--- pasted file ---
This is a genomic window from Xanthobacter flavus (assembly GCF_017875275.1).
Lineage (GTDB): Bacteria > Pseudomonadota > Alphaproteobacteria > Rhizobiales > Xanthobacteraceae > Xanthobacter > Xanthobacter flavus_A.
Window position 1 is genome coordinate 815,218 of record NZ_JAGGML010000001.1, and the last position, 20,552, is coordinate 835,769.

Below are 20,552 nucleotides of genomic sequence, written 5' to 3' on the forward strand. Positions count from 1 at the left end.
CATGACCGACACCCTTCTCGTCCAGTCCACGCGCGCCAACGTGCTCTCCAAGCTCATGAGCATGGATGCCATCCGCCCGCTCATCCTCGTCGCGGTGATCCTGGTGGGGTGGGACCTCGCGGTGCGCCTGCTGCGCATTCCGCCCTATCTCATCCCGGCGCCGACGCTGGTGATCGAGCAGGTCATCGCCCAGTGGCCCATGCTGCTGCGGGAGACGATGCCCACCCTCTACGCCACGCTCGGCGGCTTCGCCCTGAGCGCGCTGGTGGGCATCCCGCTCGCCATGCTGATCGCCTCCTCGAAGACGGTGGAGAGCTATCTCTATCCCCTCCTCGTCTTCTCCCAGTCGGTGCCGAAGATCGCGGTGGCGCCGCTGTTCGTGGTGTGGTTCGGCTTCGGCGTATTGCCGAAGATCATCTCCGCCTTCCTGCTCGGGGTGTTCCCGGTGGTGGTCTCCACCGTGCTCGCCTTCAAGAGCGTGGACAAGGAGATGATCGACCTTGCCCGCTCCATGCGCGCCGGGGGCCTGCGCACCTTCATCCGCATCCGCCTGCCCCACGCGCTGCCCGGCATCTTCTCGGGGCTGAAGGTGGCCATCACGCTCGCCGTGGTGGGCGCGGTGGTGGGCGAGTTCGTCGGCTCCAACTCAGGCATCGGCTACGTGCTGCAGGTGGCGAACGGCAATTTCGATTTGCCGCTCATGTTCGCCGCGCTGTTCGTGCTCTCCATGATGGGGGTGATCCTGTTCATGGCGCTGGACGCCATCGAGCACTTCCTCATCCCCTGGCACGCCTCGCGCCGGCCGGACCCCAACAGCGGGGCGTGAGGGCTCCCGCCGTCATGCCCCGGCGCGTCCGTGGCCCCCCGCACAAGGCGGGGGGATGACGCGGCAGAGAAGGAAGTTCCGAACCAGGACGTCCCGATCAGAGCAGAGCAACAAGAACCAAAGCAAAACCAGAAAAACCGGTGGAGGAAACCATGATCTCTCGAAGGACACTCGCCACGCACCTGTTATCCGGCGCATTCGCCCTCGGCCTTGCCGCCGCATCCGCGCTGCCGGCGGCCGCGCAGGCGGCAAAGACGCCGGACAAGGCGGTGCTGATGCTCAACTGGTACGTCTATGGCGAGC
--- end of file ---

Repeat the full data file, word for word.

This is a genomic window from Xanthobacter flavus (assembly GCF_017875275.1).
Lineage (GTDB): Bacteria > Pseudomonadota > Alphaproteobacteria > Rhizobiales > Xanthobacteraceae > Xanthobacter > Xanthobacter flavus_A.
Window position 1 is genome coordinate 815,218 of record NZ_JAGGML010000001.1, and the last position, 20,552, is coordinate 835,769.

Below are 20,552 nucleotides of genomic sequence, written 5' to 3' on the forward strand. Positions count from 1 at the left end.
CATGACCGACACCCTTCTCGTCCAGTCCACGCGCGCCAACGTGCTCTCCAAGCTCATGAGCATGGATGCCATCCGCCCGCTCATCCTCGTCGCGGTGATCCTGGTGGGGTGGGACCTCGCGGTGCGCCTGCTGCGCATTCCGCCCTATCTCATCCCGGCGCCGACGCTGGTGATCGAGCAGGTCATCGCCCAGTGGCCCATGCTGCTGCGGGAGACGATGCCCACCCTCTACGCCACGCTCGGCGGCTTCGCCCTGAGCGCGCTGGTGGGCATCCCGCTCGCCATGCTGATCGCCTCCTCGAAGACGGTGGAGAGCTATCTCTATCCCCTCCTCGTCTTCTCCCAGTCGGTGCCGAAGATCGCGGTGGCGCCGCTGTTCGTGGTGTGGTTCGGCTTCGGCGTATTGCCGAAGATCATCTCCGCCTTCCTGCTCGGGGTGTTCCCGGTGGTGGTCTCCACCGTGCTCGCCTTCAAGAGCGTGGACAAGGAGATGATCGACCTTGCCCGCTCCATGCGCGCCGGGGGCCTGCGCACCTTCATCCGCATCCGCCTGCCCCACGCGCTGCCCGGCATCTTCTCGGGGCTGAAGGTGGCCATCACGCTCGCCGTGGTGGGCGCGGTGGTGGGCGAGTTCGTCGGCTCCAACTCAGGCATCGGCTACGTGCTGCAGGTGGCGAACGGCAATTTCGATTTGCCGCTCATGTTCGCCGCGCTGTTCGTGCTCTCCATGATGGGGGTGATCCTGTTCATGGCGCTGGACGCCATCGAGCACTTCCTCATCCCCTGGCACGCCTCGCGCCGGCCGGACCCCAACAGCGGGGCGTGAGGGCTCCCGCCGTCATGCCCCGGCGCGTCCGTGGCCCCCCGCACAAGGCGGGGGGATGACGCGGCAGAGAAGGAAGTTCCGAACCAGGACGTCCCGATCAGAGCAGAGCAACAAGAACCAAAGCAAAACCAGAAAAACCGGTGGAGGAAACCATGATCTCTCGAAGGACACTCGCCACGCACCTGTTATCCGGCGCATTCGCCCTCGGCCTTGCCGCCGCATCCGCGCTGCCGGCGGCCGCGCAGGCGGCAAAGACGCCGGACAAGGCGGTGCTGATGCTCAACTGGTACGTCTATGGCGAGC